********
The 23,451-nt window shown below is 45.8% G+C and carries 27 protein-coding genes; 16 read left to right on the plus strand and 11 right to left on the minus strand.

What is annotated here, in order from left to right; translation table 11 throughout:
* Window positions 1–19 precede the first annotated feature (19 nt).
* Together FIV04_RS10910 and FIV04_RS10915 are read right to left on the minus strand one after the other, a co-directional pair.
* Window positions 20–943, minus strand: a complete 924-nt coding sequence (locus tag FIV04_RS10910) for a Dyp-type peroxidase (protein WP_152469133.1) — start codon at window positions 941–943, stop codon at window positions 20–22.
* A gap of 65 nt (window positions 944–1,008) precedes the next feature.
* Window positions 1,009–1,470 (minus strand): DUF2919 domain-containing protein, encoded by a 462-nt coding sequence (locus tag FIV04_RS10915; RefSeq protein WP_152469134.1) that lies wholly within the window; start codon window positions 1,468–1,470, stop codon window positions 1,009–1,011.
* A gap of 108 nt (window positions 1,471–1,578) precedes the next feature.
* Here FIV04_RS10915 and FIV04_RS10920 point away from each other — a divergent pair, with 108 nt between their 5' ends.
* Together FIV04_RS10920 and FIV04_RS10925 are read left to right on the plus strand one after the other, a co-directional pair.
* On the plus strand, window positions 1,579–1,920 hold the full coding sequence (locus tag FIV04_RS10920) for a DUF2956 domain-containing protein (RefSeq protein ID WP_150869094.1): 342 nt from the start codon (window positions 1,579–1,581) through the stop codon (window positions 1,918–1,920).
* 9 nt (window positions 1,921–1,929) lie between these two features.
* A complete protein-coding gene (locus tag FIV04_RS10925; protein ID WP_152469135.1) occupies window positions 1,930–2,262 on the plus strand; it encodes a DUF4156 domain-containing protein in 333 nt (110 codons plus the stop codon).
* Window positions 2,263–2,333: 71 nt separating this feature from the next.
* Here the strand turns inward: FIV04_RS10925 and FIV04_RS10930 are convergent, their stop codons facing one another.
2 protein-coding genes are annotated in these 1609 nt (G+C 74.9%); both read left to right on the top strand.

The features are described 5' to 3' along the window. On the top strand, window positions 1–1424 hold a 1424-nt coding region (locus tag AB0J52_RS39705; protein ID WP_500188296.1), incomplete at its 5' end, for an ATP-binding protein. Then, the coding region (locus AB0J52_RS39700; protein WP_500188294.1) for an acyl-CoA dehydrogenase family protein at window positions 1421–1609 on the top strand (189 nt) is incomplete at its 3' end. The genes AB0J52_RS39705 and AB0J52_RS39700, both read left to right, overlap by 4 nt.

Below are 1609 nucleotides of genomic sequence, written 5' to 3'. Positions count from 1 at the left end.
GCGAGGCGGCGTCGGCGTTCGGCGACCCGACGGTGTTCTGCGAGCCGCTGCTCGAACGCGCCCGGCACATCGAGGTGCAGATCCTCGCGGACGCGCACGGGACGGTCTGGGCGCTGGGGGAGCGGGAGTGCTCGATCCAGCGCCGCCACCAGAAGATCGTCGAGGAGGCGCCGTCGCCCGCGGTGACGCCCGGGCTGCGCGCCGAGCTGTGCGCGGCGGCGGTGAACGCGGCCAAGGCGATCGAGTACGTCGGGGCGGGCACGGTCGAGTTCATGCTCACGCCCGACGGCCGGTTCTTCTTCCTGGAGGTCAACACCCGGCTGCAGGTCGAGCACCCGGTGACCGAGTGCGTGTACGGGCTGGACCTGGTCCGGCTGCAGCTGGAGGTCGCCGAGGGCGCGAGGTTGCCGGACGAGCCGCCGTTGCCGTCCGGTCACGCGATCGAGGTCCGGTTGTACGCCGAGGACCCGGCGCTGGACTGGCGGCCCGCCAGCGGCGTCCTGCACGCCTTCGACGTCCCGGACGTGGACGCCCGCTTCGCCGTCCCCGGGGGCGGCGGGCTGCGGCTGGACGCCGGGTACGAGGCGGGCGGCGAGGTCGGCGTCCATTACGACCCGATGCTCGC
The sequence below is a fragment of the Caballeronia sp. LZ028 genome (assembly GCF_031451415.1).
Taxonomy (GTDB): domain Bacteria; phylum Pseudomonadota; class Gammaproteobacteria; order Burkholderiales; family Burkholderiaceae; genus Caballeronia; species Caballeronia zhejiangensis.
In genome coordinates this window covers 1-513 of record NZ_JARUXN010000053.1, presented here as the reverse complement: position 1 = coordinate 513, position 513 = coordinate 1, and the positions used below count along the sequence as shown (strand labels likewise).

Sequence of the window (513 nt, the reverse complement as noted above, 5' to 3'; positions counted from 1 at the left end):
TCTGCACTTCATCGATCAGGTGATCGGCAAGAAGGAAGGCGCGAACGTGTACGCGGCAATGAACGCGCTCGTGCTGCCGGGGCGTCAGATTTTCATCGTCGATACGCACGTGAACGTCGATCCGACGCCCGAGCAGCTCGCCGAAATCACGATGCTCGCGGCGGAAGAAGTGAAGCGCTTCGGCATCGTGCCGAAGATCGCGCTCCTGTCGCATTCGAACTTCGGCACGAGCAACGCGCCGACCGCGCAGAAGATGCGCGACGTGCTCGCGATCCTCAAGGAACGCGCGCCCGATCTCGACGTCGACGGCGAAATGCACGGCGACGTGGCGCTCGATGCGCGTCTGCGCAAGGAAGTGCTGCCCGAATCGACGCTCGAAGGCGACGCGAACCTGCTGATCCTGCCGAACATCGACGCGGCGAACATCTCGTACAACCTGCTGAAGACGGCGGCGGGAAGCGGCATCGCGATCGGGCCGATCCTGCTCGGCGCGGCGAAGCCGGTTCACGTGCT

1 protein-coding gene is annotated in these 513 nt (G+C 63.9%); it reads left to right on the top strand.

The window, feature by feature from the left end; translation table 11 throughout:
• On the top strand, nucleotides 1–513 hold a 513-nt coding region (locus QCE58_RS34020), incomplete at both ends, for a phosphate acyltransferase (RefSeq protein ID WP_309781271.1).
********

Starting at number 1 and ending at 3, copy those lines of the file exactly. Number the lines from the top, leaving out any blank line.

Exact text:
The 23,451-nt window shown below is 45.8% G+C and carries 27 protein-coding genes; 16 read left to right on the plus strand and 11 right to left on the minus strand.

What is annotated here, in order from left to right; translation table 11 throughout:
* Window positions 1–19 precede the first annotated feature (19 nt).